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Depression & Dating


coolgirl

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I know that you have to be upfront and honest with the person your going to date or be friends with or even hangout with. But honestly do you have to tell the person your out with the issue's that you are having? I mean set aside the issues. But in my opinion I think that it should not be important for the other person know what you are or you aren't dealing with. The thing that I'm afraid of is that there are some guy's out there that dont want to deal with these type of people. But really were all good people just with this type of diagnoses. Wont that be a turnoff for some men? Also doesn't depression make it harder on some people to date other's as well? Last year i was diagnosed by my pscyatrist that I have clinical depression with heavy mood swings. Thats if i go off my meds. But those are under control with medication. With my Dr's understanding this is something that going to stay with me for a very long time. I'm also afraid that I could never get into any sort of relationship with what I have or to even become sucessfull. Has anyone being in this type of situation?

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As far as dating is concerned, I think that such information is not important but I think that once an actual relationship is established then such information should be shared, of course not right away but it should be shared in the beginning of the relationship.

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I'm going through the same problem, and I would never tell her I was depressed, even while in a relationship, the thing is, if the person your dating, or friends with, or whatever will eventually pick up on it. Your mood swings would be a dead give away, how you percieve life, how you react around certain crowds and there are so many other ways to figure it out. At least for me, i can read people very well, simply because i've either been there, or am going through it myself.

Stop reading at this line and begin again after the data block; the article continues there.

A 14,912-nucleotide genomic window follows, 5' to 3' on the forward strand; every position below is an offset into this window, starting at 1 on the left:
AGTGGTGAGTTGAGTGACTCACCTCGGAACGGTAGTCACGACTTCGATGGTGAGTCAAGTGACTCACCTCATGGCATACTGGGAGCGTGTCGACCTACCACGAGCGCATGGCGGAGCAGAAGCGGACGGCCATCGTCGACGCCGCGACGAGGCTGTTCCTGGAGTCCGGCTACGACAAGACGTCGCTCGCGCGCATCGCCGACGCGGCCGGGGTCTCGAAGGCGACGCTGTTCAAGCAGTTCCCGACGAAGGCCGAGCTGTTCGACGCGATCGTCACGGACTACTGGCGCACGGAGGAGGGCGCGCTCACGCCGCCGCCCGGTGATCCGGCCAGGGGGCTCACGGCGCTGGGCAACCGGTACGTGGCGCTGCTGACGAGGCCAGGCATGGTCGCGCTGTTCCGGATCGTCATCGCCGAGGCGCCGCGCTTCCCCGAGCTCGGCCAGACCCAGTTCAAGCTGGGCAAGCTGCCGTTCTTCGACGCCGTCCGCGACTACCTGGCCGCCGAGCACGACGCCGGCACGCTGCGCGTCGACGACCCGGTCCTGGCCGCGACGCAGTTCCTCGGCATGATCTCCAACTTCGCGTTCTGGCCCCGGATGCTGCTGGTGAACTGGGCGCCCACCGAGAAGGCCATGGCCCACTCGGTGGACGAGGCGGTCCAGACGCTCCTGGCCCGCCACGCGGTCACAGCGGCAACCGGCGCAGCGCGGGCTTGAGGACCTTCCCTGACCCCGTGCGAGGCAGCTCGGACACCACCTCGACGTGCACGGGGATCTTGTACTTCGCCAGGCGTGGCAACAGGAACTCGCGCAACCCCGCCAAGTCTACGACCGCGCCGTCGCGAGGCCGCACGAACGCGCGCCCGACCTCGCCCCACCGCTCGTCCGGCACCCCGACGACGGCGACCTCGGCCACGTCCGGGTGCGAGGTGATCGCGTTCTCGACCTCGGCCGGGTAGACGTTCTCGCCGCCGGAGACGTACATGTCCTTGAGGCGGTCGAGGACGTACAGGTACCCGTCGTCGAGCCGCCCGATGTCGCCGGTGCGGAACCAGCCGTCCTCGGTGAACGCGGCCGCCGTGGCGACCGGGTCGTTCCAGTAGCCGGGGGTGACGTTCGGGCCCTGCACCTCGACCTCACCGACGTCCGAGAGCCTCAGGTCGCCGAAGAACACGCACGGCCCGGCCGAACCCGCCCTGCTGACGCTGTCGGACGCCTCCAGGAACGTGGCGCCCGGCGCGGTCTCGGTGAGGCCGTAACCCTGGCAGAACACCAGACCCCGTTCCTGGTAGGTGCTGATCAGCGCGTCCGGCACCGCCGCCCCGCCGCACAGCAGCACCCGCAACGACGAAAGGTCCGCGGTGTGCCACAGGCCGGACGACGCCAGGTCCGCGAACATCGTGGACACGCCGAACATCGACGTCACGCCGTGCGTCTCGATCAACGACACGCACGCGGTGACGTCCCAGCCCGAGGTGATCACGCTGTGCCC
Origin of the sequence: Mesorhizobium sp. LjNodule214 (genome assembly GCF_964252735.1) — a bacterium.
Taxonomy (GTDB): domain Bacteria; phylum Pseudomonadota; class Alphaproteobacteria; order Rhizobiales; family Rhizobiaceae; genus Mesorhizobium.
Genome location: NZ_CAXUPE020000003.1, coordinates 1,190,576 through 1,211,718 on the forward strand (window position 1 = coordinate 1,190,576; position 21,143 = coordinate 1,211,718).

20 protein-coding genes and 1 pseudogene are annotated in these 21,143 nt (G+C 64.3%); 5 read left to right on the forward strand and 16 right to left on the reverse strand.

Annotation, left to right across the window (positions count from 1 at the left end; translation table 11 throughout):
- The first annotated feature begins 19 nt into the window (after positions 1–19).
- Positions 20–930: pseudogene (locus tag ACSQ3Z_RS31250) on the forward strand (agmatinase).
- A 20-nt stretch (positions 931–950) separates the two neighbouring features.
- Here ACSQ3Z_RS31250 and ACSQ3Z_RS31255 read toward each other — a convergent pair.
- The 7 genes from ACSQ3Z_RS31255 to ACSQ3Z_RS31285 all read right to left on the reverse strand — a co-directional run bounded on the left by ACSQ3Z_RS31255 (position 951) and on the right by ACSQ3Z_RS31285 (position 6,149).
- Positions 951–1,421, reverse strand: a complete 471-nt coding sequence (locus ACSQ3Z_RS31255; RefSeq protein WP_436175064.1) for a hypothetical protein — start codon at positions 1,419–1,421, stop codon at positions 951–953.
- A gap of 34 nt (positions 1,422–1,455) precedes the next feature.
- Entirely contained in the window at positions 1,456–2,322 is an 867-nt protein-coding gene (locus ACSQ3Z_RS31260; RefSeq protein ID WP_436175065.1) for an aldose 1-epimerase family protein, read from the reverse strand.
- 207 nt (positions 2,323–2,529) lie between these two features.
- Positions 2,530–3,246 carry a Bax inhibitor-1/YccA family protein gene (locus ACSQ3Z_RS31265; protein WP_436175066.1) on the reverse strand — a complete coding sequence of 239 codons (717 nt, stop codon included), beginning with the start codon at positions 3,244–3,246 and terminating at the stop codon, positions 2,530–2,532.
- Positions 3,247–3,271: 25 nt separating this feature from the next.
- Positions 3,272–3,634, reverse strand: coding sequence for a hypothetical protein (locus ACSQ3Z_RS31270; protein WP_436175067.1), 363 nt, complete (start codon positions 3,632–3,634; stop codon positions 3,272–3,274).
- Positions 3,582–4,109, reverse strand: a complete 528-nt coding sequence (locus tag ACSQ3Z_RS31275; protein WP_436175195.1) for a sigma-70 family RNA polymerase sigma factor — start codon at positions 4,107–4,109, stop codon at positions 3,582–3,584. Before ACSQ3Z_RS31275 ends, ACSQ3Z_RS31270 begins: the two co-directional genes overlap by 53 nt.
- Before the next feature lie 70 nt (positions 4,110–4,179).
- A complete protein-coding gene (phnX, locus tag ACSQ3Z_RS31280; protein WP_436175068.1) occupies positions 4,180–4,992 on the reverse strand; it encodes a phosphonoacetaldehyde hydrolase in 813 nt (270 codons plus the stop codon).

It's also never a good idea to show that kind of weakness , (I don't mean the word weakness as an insult, but thats frankly what it is)in the beginning, I believe this applies mostly for men, as they are supposed to be the confident ones, the ones who are sure of themselves and present strenght. To just come out and say, oh by the way, i'm clinically depressed, wouldn't be a good way to present yourself at the beginning of a relationshp, or dating period.

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I dated someone once who suffered from anxiety disorder; she displayed mood swings, depression & a great deal of impulsiveness. She told me about it from the very beginning, but I didn't want to leave her just for that. I dealt with it up until I found she stopped taking her meds. Why? She said it made her gain 'too much' weight and that she was worried she "won't look good anymore." Appreciated. But I was much more concerned about her taking care of her health. It would've been different if the meds weren't working or causing her physical discomfort. But neglecting to take your medicine to stay hip or look fly is not going to cut it. We lasted all of two months and then I pulled the plug because I couldn't take it anymore.